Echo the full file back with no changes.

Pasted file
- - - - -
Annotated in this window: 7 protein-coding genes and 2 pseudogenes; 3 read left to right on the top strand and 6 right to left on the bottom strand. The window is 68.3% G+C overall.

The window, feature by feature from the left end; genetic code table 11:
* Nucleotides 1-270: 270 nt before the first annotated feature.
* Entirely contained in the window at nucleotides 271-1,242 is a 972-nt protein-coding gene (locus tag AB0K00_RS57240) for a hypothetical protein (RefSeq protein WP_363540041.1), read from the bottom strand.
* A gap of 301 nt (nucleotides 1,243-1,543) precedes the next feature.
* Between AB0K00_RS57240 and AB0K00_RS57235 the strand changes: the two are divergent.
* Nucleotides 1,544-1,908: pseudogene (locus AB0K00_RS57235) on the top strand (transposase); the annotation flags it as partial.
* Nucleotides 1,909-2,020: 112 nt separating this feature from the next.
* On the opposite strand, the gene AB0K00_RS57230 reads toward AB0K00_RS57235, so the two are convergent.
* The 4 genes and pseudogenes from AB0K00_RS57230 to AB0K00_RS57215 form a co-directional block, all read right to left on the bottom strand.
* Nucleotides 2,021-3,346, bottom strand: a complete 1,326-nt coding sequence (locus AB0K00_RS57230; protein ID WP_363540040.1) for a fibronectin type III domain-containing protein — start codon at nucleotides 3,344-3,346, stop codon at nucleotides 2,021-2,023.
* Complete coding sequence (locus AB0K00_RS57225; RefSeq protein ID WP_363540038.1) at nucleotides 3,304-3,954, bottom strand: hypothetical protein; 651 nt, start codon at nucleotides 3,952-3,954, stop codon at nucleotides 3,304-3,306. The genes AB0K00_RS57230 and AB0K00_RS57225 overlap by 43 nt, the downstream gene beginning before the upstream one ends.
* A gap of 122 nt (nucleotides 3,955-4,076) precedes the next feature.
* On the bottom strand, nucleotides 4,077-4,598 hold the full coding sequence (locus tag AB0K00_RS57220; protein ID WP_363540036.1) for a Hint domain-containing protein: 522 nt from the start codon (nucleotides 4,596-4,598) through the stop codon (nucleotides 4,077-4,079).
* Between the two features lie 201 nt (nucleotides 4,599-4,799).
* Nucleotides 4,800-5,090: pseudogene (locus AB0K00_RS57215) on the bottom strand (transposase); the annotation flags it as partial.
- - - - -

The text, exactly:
Annotated in this window: 7 protein-coding genes and 2 pseudogenes; 3 read left to right on the top strand and 6 right to left on the bottom strand. The window is 68.3% G+C overall.

The window, feature by feature from the left end; genetic code table 11:
* Nucleotides 1-270: 270 nt before the first annotated feature.
* Entirely contained in the window at nucleotides 271-1,242 is a 972-nt protein-coding gene (locus tag AB0K00_RS57240) for a hypothetical protein (RefSeq protein WP_363540041.1), read from the bottom strand.
* A gap of 301 nt (nucleotides 1,243-1,543) precedes the next feature.
* Between AB0K00_RS57240 and AB0K00_RS57235 the strand changes: the two are divergent.
* Nucleotides 1,544-1,908: pseudogene (locus AB0K00_RS57235) on the top strand (transposase); the annotation flags it as partial.
* Nucleotides 1,909-2,020: 112 nt separating this feature from the next.
* On the opposite strand, the gene AB0K00_RS57230 reads toward AB0K00_RS57235, so the two are convergent.
* The 4 genes and pseudogenes from AB0K00_RS57230 to AB0K00_RS57215 form a co-directional block, all read right to left on the bottom strand.
* Nucleotides 2,021-3,346, bottom strand: a complete 1,326-nt coding sequence (locus AB0K00_RS57230; protein ID WP_363540040.1) for a fibronectin type III domain-containing protein — start codon at nucleotides 3,344-3,346, stop codon at nucleotides 2,021-2,023.
* Complete coding sequence (locus AB0K00_RS57225; RefSeq protein ID WP_363540038.1) at nucleotides 3,304-3,954, bottom strand: hypothetical protein; 651 nt, start codon at nucleotides 3,952-3,954, stop codon at nucleotides 3,304-3,306. The genes AB0K00_RS57230 and AB0K00_RS57225 overlap by 43 nt, the downstream gene beginning before the upstream one ends.
* A gap of 122 nt (nucleotides 3,955-4,076) precedes the next feature.
* On the bottom strand, nucleotides 4,077-4,598 hold the full coding sequence (locus tag AB0K00_RS57220; protein ID WP_363540036.1) for a Hint domain-containing protein: 522 nt from the start codon (nucleotides 4,596-4,598) through the stop codon (nucleotides 4,077-4,079).
* Between the two features lie 201 nt (nucleotides 4,599-4,799).
* Nucleotides 4,800-5,090: pseudogene (locus AB0K00_RS57215) on the bottom strand (transposase); the annotation flags it as partial.